Rhubarb fig honey jam-spread on rye bread

Oh rhubarb fig jam-spread, please don’t leave me. There are only three of you and one of you is half gone now. I am already heartbroken. OK, I’m not THAT heartbroken because I have learned to make rye bread on which to spread you; and when you are gone, I will still have Rye.

As much as I’d actually like to take full credit for making these beautiful breads, I can’t. They were demo breads made by brilliant baker Jeffrey Hamelman  and all I did was shape them and slash them during a two day rye bread class I attended this weekend in Charlotte. However, I have a new pet rye starter that will produce many offspring in the years to come starting tomorrow.

Anyway, let’s pick some brown turkey figs for our jam. My fig tree is a monster this year. Figs are everywhere. In case your fig tree is full of little green nobby figs that might freeze before ripening, try this trick .


Pick, pilfer, or purchase this many figs.

And since rhubarb is having a last hoorah … harvest (or buy) about 10 stalks. Roughly cut the rhubarb and figs and then add juice of a lemon, some sugar and honey. Bring to a boil and then refrigerate overnight.

The next day, simmer your fruit mixture until it looks like this, and stays put when you place a blob on a plate.

Then, you put the jam into clean jars with hot lids and let them process in a gizmo like this, or a smaller pot for about 10 minutes or so. And that’s it.

And don’t forget the rye bread. Which you should store in a vintage cotton towel, not in a plastic bag. By the way.

Rhubarb fig honey jam spread

If you are going to make jams, you need a scale. The whole world uses a metric system for measuring except for us (Americans). And since this style of making jam comes from beloved-by-all Christine Ferber, (France’s fairy Godmother of jams and jellies), you just need to go ahead and buy a dern scale. Which you will also need for making rye breads. Get this one, and you can also make recipes from French magazine/sites like this. And if you want to “wing it”, I suggest you follow this NY Times version of Christine Ferber’s Strawberry Rhubarb jam, substituting the figs for the strawberries, and up to 1/2 cup honey for equal volume of sugar. My recipe is for half of a normal recipe which makes about 3 little jars of jam because figs and rhubarb can be scarce and pricey this time of year. Please follow the USDA guidelines for home canning of jams and jellies if you are new to the process.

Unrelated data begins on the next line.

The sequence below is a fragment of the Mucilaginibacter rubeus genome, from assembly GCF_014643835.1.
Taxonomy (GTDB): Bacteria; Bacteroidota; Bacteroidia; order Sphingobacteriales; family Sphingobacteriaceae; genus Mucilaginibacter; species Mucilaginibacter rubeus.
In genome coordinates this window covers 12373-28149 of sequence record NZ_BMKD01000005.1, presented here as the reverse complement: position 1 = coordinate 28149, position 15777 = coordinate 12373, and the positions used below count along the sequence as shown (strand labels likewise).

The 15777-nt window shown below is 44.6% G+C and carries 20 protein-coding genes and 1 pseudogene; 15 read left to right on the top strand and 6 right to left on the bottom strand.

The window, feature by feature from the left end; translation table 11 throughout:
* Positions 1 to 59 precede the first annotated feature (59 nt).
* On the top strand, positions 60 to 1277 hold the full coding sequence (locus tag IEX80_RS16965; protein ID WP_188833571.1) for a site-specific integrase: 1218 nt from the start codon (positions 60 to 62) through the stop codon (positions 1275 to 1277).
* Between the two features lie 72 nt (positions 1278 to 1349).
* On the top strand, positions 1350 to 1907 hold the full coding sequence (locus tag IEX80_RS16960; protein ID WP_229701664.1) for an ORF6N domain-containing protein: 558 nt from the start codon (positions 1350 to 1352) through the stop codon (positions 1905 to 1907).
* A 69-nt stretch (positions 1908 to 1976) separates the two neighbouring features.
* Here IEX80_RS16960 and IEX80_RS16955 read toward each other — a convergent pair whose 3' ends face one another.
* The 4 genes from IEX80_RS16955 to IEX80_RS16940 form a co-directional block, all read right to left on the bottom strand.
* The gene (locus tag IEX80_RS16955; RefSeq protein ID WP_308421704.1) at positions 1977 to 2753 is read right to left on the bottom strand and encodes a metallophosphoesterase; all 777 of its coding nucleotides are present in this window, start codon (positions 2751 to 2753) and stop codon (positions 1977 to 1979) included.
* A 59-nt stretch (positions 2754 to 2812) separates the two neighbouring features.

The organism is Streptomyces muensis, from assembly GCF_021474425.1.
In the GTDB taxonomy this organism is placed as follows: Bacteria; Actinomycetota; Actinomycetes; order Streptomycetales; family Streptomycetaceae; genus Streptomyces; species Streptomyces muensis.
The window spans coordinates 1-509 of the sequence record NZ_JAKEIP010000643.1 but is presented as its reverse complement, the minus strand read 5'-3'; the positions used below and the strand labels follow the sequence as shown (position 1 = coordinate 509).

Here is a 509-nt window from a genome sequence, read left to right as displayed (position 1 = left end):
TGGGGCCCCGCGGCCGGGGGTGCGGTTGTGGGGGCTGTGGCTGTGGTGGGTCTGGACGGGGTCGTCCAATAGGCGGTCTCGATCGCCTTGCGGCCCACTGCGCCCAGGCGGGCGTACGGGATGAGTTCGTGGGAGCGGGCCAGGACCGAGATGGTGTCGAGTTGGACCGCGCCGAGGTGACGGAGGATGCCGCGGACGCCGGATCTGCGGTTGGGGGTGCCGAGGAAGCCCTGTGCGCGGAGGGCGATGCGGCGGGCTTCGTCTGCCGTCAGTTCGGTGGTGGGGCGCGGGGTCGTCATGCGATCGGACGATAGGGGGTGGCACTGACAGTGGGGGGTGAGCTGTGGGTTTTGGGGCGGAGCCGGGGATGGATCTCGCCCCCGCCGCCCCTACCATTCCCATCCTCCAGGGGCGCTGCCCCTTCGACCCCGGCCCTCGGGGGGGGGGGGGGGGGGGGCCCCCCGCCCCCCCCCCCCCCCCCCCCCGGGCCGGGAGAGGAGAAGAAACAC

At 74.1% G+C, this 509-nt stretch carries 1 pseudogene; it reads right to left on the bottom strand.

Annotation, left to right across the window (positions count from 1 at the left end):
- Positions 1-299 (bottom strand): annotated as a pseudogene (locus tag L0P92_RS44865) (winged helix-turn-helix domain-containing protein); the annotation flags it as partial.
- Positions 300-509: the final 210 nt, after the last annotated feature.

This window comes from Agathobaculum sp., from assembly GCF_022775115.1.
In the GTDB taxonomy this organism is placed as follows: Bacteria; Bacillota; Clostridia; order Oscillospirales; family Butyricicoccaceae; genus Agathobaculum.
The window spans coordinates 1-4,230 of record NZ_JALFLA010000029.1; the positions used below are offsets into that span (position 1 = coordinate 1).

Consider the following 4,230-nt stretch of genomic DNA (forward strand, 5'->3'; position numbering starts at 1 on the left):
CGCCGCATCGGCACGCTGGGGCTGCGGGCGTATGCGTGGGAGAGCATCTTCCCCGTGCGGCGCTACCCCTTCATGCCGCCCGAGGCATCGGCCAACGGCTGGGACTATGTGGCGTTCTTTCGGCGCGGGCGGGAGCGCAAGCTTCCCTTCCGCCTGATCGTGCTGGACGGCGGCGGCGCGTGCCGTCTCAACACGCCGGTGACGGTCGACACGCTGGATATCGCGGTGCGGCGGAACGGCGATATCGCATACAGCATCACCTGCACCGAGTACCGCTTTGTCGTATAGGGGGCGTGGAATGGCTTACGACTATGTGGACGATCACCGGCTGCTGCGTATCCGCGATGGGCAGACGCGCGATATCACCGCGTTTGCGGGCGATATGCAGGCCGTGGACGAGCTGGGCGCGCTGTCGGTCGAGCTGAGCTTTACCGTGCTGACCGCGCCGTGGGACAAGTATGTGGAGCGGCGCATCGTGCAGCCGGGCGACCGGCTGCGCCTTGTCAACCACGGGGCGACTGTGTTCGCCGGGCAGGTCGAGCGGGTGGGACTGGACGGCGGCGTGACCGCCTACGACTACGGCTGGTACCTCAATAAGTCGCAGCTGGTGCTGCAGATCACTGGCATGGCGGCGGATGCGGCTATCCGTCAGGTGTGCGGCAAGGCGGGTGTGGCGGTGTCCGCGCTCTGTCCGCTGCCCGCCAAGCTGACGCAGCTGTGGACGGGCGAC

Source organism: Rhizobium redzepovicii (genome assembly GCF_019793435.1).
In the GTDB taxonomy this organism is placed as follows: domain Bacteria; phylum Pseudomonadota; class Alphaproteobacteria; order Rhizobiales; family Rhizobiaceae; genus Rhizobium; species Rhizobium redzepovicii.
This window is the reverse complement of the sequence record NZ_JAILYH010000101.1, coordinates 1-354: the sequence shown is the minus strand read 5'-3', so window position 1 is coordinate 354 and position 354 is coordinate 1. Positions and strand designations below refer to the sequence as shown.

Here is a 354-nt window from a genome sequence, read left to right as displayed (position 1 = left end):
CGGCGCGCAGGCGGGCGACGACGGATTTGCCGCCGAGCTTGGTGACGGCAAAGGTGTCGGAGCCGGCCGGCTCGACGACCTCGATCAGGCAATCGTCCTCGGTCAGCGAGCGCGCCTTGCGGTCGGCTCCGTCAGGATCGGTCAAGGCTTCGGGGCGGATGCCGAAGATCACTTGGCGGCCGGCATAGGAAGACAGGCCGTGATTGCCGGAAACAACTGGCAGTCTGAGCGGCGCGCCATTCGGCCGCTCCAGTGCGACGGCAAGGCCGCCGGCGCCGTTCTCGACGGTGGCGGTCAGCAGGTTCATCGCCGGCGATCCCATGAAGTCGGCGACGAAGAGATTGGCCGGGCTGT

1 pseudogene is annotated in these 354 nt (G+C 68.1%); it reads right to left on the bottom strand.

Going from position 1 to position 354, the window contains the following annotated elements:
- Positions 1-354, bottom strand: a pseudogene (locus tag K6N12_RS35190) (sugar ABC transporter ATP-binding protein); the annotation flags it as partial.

***Figs are a low acid fruit, and need to be acidified with lemon juice and/or mixed with other high acid fruits in order to be safely water-bath canned. I add the juice of one lemon per 500 grams of figs.

600 grams of figs and rhubarb total. The amounts of each are up to you.

300 grams sugar

50 grams of honey or so. A good blop.

Juice of one lemon

Combine all the ingredients and bring to a boil in a non-aluminum pot. Turn off the heat and let cool, then place in a glass or ceramic bowl and cover with a piece of parchment paper. Refrigerate overnight.

Next morning (or afternoon), wash three 8 oz. canning jars well and put them in a pot of boiling water while you wait for your jam to cook. Place the lids and rings in hot, but not boiling water. Now simmer your jam until it thickens and the foam clears. About 15 -20 minutes. Stir often, or the rhubarb will stick and burn and you will cry. When a spoonful of the mixture sits on a cold plate without running, then you’re ready to can (or just refrigerate without canning). Ladle into your hot jars, wipe the rims, and screw on the rings. Place in boiling water (that covers the top of the jar by at least an inch) with lid on for about 10 minutes. Remove and wait for that PING! that says the jars have sealed.

PS Check out my daughter, Annie’s excellent post on how to make Christine’s jams.

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